Running correlations between the percentage of the population 20years plus with a tertiary qualification and average household income for the 230 urban areas renders an interesting picture.
The dot pattern around the regression line shows a much closer fit. An extremely significant correlation of r =0.93 confirms inequality in average household income in urban areas can be better understood by looking at tertiary qualifications than at race.
Tertiary qualifications explain 86.4% of the variance in average household income.
With average household income in Clarens & Sasolburg almost on par but the former with a significantly higher percentage of the population boasting a tertiary qualification, the nature of the qualifications (and therefore higher remunerated employment) is responsible for Sasolburg performing to the left of the regression line with Clarens to the right. Likewise, Sasolburg and Fouriesburg have similar percentages of tertiary qualified populations, but Sasolburg’s average household income was more than double that of Fouriesburg.
Correlation does not prove causality – neither for race nor for tertiary qualifications. Nevertheless, the statistically clear differences in the variance explained prove the percentage of the population with a tertiary qualification is a more accurate measure of household income inequality than race.
And that already in 2011.
Retaining the skills base and building over a generation a transformation based on productive knowledge, did not fit the night-march mentality to riches. (Do I hear something about BMWs and sipping cocktails at Taboo?) Therefore, strong affirmative action frameworks and BEE policies were pursued willingly, ignoring the impact thereof on:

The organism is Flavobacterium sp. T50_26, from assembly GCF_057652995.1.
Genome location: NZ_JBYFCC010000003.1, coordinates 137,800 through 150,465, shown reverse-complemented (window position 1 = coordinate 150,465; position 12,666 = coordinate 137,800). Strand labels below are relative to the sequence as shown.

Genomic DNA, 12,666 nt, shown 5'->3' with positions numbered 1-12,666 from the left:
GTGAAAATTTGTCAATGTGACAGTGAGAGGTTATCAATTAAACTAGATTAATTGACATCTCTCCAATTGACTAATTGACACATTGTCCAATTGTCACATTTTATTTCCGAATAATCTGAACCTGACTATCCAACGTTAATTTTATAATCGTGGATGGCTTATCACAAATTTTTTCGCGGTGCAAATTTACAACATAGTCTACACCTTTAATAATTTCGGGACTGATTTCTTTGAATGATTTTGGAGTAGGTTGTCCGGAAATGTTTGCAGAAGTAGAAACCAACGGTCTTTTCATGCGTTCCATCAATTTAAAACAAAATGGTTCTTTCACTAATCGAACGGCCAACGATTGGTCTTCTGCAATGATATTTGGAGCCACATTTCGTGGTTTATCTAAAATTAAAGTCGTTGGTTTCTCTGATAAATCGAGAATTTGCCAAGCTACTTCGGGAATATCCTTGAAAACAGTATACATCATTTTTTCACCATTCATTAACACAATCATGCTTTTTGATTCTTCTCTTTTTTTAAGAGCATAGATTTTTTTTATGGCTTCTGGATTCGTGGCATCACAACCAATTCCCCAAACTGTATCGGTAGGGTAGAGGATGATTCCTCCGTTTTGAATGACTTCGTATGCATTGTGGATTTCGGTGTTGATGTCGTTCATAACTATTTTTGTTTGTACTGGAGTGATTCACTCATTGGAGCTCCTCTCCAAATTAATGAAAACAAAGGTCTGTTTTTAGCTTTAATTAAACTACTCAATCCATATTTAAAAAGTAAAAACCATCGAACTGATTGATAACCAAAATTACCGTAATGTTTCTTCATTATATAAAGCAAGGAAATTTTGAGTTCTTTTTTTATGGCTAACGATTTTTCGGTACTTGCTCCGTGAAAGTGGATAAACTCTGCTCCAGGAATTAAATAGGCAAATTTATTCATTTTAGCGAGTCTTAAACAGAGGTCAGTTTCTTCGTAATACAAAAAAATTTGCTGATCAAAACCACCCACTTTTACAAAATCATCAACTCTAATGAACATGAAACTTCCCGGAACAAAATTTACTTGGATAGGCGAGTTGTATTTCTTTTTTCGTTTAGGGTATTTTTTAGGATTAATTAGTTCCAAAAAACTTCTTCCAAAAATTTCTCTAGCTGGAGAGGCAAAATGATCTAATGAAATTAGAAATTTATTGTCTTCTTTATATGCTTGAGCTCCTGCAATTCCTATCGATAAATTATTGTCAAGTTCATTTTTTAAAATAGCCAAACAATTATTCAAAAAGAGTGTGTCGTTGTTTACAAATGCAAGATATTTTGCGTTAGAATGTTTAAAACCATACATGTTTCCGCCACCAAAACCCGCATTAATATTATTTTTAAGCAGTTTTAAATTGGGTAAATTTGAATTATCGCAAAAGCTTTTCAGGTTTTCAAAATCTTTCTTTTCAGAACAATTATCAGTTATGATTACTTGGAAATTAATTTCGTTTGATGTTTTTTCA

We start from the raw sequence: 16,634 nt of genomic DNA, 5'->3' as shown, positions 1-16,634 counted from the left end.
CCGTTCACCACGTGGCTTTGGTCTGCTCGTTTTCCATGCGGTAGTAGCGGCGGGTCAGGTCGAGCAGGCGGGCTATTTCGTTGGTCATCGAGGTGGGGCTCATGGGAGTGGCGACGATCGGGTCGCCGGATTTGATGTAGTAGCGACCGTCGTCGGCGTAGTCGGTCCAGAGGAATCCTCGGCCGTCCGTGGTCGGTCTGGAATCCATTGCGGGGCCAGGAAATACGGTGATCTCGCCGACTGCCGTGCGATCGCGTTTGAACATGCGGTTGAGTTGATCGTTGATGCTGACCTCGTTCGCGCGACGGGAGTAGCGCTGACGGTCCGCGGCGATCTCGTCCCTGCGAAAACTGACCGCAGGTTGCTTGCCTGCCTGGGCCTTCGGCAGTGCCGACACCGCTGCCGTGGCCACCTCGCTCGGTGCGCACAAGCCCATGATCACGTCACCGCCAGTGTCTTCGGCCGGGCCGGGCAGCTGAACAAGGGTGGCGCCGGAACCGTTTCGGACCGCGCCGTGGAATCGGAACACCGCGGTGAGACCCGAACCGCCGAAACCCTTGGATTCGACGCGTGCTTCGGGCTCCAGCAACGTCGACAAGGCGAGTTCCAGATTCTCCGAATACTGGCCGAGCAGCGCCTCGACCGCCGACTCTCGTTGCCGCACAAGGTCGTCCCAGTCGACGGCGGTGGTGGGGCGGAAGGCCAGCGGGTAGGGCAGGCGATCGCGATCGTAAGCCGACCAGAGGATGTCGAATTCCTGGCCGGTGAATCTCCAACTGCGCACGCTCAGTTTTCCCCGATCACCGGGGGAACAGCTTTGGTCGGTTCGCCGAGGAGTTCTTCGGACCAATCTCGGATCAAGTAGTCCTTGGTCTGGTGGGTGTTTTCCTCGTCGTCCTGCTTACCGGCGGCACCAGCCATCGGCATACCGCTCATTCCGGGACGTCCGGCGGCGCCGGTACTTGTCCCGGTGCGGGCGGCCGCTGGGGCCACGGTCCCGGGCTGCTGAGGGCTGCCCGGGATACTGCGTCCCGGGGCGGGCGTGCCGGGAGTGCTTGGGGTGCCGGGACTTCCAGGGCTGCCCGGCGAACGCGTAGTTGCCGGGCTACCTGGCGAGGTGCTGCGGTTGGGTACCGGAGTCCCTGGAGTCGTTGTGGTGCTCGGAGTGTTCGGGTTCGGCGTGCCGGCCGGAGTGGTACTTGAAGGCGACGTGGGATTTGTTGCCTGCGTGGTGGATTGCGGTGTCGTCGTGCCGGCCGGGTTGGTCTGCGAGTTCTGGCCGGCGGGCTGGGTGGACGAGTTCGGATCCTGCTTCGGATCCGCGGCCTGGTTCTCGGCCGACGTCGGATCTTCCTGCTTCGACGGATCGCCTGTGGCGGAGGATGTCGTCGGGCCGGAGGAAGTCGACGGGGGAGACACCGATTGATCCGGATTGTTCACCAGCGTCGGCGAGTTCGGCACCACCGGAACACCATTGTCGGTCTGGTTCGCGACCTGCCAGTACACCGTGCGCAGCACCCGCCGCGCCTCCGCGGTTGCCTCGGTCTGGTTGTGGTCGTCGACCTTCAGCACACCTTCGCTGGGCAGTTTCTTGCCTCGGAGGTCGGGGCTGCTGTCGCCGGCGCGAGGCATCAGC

- inefficient service delivery;
- growing unemployment;
- lower economic growth;
- higher corruption;
- river pollution;
- rampant crime…
The capacity of the Civil Service, municipalities and State-owned enterprises at management level was largely devastated or compromised with cadre deployment trumping merit, causing Gwede Mantashe remarking: “What do you expect when you make a mouse the manager in a cheese factory?”
The hesitancy to consider a moratorium or revision of these policies along the lines proposed by the ASGISA Panel of Experts, indicate the ANC is much more comfortable embracing the mouse-in-the-cheese-factorystyle of management in SAA, Prasa, SABC, Transnet, an inefficient Eskom & Portnet, as well as the civil service, than treasuring productive knowledge.
So-called unforeseen consequence that could have been bridged by better implementation? The societal-wide institutional deterioration and even collapse are not mere outcomes of individual shortcomings and incapacity: it is indicative of a systemic fault-line rooted in the ANC belief in revolutionary ideology as original truth and historically pre-destined to become triumphant.
No wonder the wording of the Freedom Charter – “There shall be work… There shall be houses…” reminds of Genesis1: “Let there be light”.
Job opportunities, houses and evenlight, however, require more than eschatological slogans. Whilst Genesis recorded an outcome – “there was light”- the jobs promised in the Freedom Charter are nowhere, and a large percentage of the houses are – due to shabby construction outcomes by boosting upcoming contractors – of poor quality. The unemployed increased from 3.8 million in 1994 to just under 10 million in 2017.
For an economy to get growing, one has to start with the available productive knowledge base, not with the skills one hopes mouse-in-the-cheese-factory managers may develop over time. If the productive knowledge pool is too small to commence with, recruiting capacities from wherever in the world is required, since that will result in quicker yields than trying the capacity building route.
That requires exchanging the existing set of policies and approaches that impact negatively on the existing pool of productive knowledge for a non-racial approach, as well as making real work combatting inefficient policing and education.
In the next blog on household inequality, the focus will fall on what the enterprise numbers and composition of localities (cities and towns) reveal.